2. the direct marketing is in respect of that person’s similar products and services only; and
  3. the recipient has been given a simple means of refusing (free of charge except for the costs of the transmission of the refusal) the use of his contact details for the purposes of such direct marketing, at the time that the details were initially collected, and, where he did not initially refuse the use of the details, at the time of each subsequent communication.

To comply with Regulation 22, the consent must be “knowingly and freely given, clear and specific”. It was the ‘specificity’ that tripped up Honda, as the ICO said that their customers had not given consent to the sort of marketing in question.

Practical considerations

Communication or positive action by which the individual clearly and knowingly indicates their agreement. This might involve click an icon, sending an email, subscribing to a service, or providing oral confirmation.

As Flybe, Honda and Morrisons found to their cost, the ICO guidance goes on to say:

Note than organisations cannot email or text an individual to ask for consent to future marketing messages. That email or text is in itself sent for the purpose of direct marketing, and so is subject to the same rules as marking text and emails. And calls asking for consent are subject to the same rules as other marketing calls.

In order to ensure that they do not fall into the same trap as Flybe, Honda and Morrisons organisations should keep a database of those individuals, soletraders and partnerships whose data they hold and who have consented to receiving unsolicited direct marketing. Such databases need to record who has consented to what, how and when and should be maintained accurately and kept up to date bearing in mind that consent is unlikely to last forever. Unsolicited electronic marketing should then only be sent to those people who the organisation is confident and can prove have previously notified them that they consent to receiving these communications.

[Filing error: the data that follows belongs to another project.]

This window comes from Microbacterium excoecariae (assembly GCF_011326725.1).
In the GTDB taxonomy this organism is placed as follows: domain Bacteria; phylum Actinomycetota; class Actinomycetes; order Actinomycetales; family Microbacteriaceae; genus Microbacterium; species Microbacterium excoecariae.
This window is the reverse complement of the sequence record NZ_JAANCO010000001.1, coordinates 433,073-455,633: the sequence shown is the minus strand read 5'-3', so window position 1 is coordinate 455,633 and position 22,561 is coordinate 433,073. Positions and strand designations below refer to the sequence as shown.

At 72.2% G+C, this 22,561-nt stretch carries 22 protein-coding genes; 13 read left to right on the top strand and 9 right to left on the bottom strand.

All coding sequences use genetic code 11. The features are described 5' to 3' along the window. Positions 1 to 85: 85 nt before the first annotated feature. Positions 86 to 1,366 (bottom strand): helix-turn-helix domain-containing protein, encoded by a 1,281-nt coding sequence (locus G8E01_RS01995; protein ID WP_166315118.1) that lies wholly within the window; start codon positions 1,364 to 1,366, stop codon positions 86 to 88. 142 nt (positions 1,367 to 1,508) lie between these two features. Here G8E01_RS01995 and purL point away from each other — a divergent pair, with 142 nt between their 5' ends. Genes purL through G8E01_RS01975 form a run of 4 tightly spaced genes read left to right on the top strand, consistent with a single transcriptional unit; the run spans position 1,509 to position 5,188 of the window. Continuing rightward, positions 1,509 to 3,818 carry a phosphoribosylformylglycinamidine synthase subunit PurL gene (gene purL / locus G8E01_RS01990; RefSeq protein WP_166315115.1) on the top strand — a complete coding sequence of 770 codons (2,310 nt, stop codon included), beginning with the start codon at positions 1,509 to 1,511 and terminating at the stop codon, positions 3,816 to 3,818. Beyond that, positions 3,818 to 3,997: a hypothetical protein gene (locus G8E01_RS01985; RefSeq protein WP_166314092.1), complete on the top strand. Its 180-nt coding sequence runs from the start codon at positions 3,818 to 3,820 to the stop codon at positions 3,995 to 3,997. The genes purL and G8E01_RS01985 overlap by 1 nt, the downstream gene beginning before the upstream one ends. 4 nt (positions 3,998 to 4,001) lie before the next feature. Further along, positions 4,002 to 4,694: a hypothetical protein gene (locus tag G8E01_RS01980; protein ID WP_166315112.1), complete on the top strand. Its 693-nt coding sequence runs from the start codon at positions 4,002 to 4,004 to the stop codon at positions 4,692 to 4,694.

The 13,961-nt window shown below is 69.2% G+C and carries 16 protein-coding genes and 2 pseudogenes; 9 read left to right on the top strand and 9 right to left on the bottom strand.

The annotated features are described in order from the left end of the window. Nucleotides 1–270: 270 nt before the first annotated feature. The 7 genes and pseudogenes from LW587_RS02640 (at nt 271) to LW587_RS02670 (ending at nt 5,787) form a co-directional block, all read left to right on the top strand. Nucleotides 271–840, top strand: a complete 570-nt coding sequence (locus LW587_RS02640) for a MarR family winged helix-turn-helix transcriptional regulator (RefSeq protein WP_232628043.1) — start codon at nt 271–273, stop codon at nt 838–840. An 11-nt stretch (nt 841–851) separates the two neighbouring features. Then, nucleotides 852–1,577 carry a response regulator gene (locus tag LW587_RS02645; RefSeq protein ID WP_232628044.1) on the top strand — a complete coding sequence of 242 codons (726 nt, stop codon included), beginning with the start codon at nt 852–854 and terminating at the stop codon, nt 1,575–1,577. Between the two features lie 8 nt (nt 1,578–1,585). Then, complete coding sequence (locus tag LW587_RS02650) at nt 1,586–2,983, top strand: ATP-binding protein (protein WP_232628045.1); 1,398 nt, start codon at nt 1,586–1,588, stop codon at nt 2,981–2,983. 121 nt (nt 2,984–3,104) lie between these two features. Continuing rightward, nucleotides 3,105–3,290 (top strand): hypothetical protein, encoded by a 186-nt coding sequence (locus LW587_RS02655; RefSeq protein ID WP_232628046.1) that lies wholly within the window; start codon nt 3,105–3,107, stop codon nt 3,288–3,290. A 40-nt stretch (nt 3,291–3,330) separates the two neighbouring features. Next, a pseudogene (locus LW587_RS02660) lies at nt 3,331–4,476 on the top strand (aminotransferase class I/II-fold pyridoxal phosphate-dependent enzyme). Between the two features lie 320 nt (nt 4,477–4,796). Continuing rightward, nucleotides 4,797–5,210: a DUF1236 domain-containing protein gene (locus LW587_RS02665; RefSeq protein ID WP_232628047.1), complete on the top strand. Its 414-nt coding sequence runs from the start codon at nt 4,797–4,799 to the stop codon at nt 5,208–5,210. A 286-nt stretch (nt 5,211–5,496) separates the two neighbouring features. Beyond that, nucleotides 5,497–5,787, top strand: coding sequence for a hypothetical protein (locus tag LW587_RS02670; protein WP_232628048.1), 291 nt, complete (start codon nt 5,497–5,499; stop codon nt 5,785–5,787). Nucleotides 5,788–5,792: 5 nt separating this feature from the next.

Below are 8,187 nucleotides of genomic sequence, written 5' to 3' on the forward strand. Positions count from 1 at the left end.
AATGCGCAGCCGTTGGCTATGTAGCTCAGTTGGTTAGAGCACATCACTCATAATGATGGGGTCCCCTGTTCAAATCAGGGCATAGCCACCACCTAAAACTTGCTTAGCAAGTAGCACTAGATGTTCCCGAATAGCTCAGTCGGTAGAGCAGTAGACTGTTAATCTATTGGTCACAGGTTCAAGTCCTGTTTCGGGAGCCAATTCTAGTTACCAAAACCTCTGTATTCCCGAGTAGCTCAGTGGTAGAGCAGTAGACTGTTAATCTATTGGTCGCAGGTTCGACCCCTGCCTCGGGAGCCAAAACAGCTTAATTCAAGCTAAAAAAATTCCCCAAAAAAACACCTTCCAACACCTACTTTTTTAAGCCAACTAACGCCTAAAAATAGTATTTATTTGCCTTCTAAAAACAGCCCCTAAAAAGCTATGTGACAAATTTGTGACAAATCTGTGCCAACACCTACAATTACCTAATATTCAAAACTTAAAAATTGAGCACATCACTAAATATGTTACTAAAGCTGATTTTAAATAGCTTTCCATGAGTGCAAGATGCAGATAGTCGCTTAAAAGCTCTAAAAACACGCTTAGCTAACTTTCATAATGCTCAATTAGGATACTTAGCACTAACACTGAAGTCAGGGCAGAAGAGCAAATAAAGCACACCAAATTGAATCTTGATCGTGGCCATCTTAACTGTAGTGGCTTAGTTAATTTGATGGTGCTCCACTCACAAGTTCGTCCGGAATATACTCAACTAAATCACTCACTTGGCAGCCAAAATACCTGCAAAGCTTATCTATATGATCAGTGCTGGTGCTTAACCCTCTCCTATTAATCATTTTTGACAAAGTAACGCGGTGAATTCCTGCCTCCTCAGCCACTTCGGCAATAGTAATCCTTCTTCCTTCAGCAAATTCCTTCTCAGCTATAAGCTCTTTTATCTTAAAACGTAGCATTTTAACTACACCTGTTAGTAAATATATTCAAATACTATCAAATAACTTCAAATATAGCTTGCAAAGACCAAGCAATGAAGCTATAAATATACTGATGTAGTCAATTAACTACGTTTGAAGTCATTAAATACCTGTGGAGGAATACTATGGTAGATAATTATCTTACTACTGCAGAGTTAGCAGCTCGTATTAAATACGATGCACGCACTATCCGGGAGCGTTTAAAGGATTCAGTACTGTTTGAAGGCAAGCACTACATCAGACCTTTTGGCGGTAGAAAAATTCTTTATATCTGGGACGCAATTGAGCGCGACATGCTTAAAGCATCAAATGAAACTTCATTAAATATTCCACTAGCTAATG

• Where PECR does not apply
    For companies and LLPs who do not fall within PECR, it is also likely to be good practice to maintain a similar database recording what data has been collected, for what purposes and on what basis that processing can take place. Note that when the GDPR comes into force, the standard for consent will be higher (a freely given, specific, informed and unambiguous indication of his or her wishes is required and, for example, any kind of implicit or opt-out consent will for the most part not be sufficient). Therefore organisations will need to make sure that their databases only contain the information of people who have provided valid consent under the new regime, or satisfy themselves that they are covered by legitimate interest or some other ground which allows of processing. Given that the GDPR will be implemented in less than a year, this will be a mammoth undertaking for many organisations.

The team at Edwin Coe would be happy to advise on any concerns that you may have with regards to the data that you currently store or may store in the future.

If you wish to discuss this topic further, please contact Nick Phillips – Partner or any member of the Edwin Coe Intellectual Property team.

Please note that this blog is provided for general information only. It is not intended to amount to advice on which you should rely. You must obtain professional or specialist advice before taking, or refraining from, any action on the basis of the content of this blog.

Edwin Coe LLP is a Limited Liability Partnership, registered in England & Wales (No.OC326366). The Firm is authorised and regulated by the Solicitors Regulation Authority. A list of members of the LLP is available for inspection at our registered office address: 2 Stone Buildings, Lincoln’s Inn, London, WC2A 3TH. “Partner” denotes a member of the LLP or an employee or consultant with the equivalent standing.